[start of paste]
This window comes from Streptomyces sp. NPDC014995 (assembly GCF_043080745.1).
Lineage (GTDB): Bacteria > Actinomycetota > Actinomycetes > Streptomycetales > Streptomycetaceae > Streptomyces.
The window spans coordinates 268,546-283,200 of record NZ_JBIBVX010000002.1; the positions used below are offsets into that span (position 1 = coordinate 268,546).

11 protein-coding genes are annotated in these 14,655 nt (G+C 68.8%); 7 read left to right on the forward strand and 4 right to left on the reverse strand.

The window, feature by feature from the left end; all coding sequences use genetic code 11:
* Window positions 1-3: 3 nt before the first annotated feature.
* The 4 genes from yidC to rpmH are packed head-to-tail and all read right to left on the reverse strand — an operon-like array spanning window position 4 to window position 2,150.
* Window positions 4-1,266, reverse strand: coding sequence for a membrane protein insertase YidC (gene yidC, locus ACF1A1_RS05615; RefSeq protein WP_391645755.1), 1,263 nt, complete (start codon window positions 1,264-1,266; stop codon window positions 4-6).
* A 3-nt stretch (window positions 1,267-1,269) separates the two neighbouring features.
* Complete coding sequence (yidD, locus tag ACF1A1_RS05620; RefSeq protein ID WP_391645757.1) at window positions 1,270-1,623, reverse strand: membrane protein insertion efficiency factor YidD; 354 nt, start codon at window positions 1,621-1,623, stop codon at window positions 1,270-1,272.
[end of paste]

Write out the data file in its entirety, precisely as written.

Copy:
This window comes from Streptomyces sp. NPDC014995 (assembly GCF_043080745.1).
Lineage (GTDB): Bacteria > Actinomycetota > Actinomycetes > Streptomycetales > Streptomycetaceae > Streptomyces.
The window spans coordinates 268,546-283,200 of record NZ_JBIBVX010000002.1; the positions used below are offsets into that span (position 1 = coordinate 268,546).

11 protein-coding genes are annotated in these 14,655 nt (G+C 68.8%); 7 read left to right on the forward strand and 4 right to left on the reverse strand.

The window, feature by feature from the left end; all coding sequences use genetic code 11:
* Window positions 1-3: 3 nt before the first annotated feature.
* The 4 genes from yidC to rpmH are packed head-to-tail and all read right to left on the reverse strand — an operon-like array spanning window position 4 to window position 2,150.
* Window positions 4-1,266, reverse strand: coding sequence for a membrane protein insertase YidC (gene yidC, locus ACF1A1_RS05615; RefSeq protein WP_391645755.1), 1,263 nt, complete (start codon window positions 1,264-1,266; stop codon window positions 4-6).
* A 3-nt stretch (window positions 1,267-1,269) separates the two neighbouring features.
* Complete coding sequence (yidD, locus tag ACF1A1_RS05620; RefSeq protein ID WP_391645757.1) at window positions 1,270-1,623, reverse strand: membrane protein insertion efficiency factor YidD; 354 nt, start codon at window positions 1,621-1,623, stop codon at window positions 1,270-1,272.